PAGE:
Usually, whether the parties are same-sex or heterosexual does not change the legal consequences of their relationship simply because the one is hetero sexual and the other not. The law does not discriminate on this basis between people over-all.
Just like any relationship, the duty to maintain usually only arises upon marriage. Unfortunately, same-sex couples cannot marry in terms of the Marriage Act, but must enter into a Civil Union in terms of the Civil Union Act. Heterosexual persons may however choose to either marry in terms of the Marriage Act or enter into a Civil Union in terms of the Civil Union Act. It is regrettable in my view that the legislature did not grant homosexual persons the right to enter into a Marriage in terms of the Marriage Act.
Should parties elect not to formalize their relationship in terms of the Civil Union Act (applicable to heterosexuals and homosexuals) or Marriage Act (applicable to heterosexuals only) then the relationship remains one of simple cohabitation. If one of the parties wishes maintenance from the other, certain requirements would have to be proven and do not simply just come into operation. (please note that this article does not discuss Customary marriages and consequences thereof, but Unions and Marriages in terms of the applicable Acts only). Please see our blog on co-habitation for more information regarding co-habitation at https://www.hamelattorneys.co.za/livig-together-co-habitation-in-south-africa/
Should parties elect to formalize their Civil Union or Marriage, then an automatic duty to support and maintain is created by law. Of course, once a Civil Union or Marriage is entered into, it can only be dissolved in accordance with the applicable law or upon death of one or both of the parties.
Should you thus have entered into either a Civil Union or a Marriage and your partner/spouse has not passed away, you would need to dissolve the Civil Union or Marriage (as the case may be) via the Courts. The same general rules apply to divorce regardless of whether the relationship was a marriage or Civil Union ie. grounds for divorce must exist such as the relationship has broken down irretrievably, the party(ies) have lost their love for one another etc. Your attorney will discuss the grounds for divorce and which may be applicable to your particular situation at consultation.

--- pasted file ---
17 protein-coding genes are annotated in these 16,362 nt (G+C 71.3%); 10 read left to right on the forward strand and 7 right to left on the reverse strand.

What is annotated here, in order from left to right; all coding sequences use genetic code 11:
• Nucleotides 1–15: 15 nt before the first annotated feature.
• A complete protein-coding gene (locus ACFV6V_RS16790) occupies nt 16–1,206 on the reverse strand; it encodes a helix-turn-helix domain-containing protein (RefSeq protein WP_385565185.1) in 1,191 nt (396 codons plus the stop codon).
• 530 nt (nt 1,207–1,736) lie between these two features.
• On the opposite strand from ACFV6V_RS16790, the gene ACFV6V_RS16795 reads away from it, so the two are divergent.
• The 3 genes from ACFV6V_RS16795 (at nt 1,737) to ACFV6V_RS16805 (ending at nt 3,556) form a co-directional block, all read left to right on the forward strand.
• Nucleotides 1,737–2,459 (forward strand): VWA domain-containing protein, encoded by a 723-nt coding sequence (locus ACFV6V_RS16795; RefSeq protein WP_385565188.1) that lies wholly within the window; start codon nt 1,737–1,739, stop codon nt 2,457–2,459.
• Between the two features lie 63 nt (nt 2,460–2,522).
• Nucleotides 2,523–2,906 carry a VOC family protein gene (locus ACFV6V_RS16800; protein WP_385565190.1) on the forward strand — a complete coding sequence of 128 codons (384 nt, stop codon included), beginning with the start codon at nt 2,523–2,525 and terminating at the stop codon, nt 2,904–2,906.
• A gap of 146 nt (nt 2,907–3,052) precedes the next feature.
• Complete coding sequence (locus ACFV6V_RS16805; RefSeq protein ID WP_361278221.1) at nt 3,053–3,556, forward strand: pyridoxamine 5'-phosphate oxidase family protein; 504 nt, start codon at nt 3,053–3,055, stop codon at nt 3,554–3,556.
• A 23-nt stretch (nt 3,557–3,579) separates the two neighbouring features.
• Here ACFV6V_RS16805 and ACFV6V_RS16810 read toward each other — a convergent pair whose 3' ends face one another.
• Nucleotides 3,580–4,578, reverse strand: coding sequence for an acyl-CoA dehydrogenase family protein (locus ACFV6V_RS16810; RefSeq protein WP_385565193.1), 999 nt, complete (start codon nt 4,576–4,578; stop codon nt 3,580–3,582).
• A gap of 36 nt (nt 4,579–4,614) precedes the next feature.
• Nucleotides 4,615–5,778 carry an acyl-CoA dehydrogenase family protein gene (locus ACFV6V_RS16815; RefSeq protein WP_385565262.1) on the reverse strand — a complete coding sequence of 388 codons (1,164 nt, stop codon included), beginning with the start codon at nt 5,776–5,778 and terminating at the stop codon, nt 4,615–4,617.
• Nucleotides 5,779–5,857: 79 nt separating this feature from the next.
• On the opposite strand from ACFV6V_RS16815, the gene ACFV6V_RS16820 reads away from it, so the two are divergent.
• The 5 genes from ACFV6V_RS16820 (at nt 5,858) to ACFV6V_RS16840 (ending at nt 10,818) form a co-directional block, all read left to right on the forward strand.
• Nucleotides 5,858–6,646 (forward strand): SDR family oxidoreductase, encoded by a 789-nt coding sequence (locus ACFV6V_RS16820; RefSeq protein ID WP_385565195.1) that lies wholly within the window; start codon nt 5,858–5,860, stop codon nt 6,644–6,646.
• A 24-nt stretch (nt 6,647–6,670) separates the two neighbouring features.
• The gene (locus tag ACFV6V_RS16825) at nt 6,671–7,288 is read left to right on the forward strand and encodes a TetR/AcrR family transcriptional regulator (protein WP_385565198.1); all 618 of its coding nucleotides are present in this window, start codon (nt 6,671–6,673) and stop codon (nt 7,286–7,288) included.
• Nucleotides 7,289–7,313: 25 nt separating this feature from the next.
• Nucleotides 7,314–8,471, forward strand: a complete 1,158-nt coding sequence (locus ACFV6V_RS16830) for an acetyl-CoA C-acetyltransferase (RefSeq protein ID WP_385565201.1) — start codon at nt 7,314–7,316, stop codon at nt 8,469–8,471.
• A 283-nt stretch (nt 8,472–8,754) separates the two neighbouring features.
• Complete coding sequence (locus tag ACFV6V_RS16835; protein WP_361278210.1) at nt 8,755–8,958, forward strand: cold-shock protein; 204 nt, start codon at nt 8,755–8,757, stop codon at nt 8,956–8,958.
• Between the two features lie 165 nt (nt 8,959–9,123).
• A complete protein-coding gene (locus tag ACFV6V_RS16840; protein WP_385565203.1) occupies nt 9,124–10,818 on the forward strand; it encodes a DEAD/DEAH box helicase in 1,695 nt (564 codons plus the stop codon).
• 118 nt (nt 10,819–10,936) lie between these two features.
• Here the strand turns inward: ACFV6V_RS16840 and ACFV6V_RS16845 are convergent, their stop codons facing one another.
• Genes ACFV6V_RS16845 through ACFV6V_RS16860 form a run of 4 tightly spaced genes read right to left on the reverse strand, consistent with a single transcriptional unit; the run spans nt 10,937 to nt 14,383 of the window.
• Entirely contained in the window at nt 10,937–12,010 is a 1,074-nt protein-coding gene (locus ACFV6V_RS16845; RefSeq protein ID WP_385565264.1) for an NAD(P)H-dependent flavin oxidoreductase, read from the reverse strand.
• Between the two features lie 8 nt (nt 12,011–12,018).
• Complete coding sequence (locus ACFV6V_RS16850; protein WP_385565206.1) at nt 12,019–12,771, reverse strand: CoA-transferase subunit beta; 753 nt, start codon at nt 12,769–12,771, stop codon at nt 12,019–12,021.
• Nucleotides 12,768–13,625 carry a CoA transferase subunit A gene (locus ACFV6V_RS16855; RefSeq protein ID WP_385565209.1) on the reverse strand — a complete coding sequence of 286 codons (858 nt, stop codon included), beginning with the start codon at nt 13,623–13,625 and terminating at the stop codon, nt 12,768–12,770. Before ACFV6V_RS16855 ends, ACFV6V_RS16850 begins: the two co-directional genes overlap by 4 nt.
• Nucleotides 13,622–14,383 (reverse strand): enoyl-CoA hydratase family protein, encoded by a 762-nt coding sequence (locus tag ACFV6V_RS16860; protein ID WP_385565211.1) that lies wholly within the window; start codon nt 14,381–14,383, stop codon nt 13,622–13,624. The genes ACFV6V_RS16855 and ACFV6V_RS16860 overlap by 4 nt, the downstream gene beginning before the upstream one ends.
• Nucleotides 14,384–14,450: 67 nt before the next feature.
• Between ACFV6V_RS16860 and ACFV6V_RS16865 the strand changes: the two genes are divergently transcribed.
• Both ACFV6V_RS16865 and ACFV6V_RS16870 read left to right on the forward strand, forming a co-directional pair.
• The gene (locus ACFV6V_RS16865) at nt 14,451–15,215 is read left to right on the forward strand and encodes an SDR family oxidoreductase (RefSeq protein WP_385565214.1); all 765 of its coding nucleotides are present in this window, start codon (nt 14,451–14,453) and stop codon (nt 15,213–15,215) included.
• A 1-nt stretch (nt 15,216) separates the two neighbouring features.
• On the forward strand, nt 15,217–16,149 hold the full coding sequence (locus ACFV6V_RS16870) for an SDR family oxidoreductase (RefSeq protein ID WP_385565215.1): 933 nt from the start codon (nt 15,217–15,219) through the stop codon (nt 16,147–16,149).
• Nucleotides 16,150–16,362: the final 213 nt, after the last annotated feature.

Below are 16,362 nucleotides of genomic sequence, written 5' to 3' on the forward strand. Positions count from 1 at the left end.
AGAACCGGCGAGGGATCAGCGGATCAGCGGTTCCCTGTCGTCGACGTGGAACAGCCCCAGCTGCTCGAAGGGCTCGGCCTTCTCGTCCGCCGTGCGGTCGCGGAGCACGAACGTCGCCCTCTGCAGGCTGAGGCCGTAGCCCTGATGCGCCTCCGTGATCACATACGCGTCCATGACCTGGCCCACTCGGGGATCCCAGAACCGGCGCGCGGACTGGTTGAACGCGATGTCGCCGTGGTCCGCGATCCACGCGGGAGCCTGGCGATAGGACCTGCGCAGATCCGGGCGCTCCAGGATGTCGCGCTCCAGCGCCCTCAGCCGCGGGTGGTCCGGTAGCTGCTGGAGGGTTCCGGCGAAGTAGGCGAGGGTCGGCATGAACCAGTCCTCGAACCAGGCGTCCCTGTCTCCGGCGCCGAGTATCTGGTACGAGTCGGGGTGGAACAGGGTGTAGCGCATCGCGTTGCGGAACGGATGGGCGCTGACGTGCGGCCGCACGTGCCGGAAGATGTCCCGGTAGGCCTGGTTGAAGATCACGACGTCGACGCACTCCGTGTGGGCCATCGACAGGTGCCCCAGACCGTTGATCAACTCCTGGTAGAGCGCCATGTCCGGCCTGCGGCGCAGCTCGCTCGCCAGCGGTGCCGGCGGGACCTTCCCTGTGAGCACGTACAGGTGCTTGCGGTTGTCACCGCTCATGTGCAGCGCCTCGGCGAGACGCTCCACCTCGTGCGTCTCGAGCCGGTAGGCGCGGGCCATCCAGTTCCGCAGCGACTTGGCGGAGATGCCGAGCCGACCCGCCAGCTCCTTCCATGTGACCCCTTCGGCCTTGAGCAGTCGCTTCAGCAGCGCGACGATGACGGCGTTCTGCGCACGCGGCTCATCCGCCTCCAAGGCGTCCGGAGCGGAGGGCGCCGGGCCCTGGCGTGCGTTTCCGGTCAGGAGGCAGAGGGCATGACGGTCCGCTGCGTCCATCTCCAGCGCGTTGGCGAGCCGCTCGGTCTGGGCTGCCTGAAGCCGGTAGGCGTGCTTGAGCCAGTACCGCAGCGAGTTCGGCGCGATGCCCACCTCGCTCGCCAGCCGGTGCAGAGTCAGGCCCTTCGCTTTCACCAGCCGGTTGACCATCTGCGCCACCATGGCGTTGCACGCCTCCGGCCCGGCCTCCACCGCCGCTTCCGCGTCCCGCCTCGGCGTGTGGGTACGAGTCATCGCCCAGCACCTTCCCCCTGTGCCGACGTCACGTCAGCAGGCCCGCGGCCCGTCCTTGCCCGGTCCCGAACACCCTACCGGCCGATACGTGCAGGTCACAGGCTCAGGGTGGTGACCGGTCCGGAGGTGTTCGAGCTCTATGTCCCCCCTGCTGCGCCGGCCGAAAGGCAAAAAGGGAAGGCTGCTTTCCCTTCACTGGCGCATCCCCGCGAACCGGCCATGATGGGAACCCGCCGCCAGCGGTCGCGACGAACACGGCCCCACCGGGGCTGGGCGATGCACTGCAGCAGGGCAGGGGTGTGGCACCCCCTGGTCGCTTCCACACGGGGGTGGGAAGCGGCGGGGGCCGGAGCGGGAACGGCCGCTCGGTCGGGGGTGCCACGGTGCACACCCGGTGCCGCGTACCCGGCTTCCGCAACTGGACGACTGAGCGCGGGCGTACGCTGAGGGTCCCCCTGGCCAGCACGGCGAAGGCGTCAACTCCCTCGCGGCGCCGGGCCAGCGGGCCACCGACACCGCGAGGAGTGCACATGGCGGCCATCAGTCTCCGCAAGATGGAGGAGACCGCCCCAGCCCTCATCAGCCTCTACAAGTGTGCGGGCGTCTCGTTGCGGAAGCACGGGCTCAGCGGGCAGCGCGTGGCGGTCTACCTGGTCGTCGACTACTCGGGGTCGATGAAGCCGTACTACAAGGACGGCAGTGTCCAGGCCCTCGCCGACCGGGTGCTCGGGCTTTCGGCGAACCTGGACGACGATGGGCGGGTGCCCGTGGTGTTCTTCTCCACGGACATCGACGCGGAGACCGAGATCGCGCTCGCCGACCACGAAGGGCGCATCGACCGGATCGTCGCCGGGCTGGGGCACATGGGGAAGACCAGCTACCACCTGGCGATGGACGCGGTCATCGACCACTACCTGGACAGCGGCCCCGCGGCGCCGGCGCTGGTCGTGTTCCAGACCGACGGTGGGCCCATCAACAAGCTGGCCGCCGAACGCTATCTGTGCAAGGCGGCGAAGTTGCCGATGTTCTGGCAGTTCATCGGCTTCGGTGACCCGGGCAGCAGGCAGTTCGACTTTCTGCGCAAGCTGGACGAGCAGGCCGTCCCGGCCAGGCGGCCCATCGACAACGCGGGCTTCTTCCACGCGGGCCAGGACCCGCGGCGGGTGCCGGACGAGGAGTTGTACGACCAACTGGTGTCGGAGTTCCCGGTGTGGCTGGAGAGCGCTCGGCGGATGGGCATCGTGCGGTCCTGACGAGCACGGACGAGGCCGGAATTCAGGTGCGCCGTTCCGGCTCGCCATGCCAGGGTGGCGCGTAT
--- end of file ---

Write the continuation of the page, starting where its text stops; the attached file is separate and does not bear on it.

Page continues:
One of the most important documents of consequence would be your prenuptial agreement (if any). This Agreement will determine whether the estate may be split 50/50 or according to the accrual or not. For more information regarding prenuptial agreements, please see our blog at https://www.hamelattorneys.co.za/pre-nups-what-to-consider/
As with any divorce, the parties may Settle who will pay what and how assets will be divided or they can argue about it, based on legal submissions, at Court and then the Court will make the necessary decision regarding said debts and assets. Your attorney will advise you on your particular matter dependent on your unique circumstances at that time. For more information about divorces please see our blog at https://www.hamelattorneys.co.za/divorce-when-is-it-opposed/ or https://www.hamelattorneys.co.za/divorce-when-is-it-unopposed/
Whenever a divorce is looming, one of the other important aspects to consider would be maintenance. Are you entitled to maintenance? If so, how much and for how long? Are you obliged to pay maintenance? If so, for how long? These questions will be discussed with you by your attorney at consultation. Of course, the same applies to maintenance for your children (if applicable).
We are frequently confronted with questions pertaining to whether one spouse can refuse to divorce or whether maintenance can be with-held or contact to children may be withheld. For more information regarding these topics please see our blogs at https://www.hamelattorneys.co.za/cant-agree-on-custody-what-now/ ; https://www.hamelattorneys.co.za/spouse-refuses-to-divorce-can-i-make-him-her/ ; https://www.hamelattorneys.co.za/cannot-see-children-without-maintenance/ or in general our blog page at https://www.hamelattorneys.co.za/blog/
Contact us today to have your questions answered and to know your rights! https://www.hamelattorneys.co.za/contact/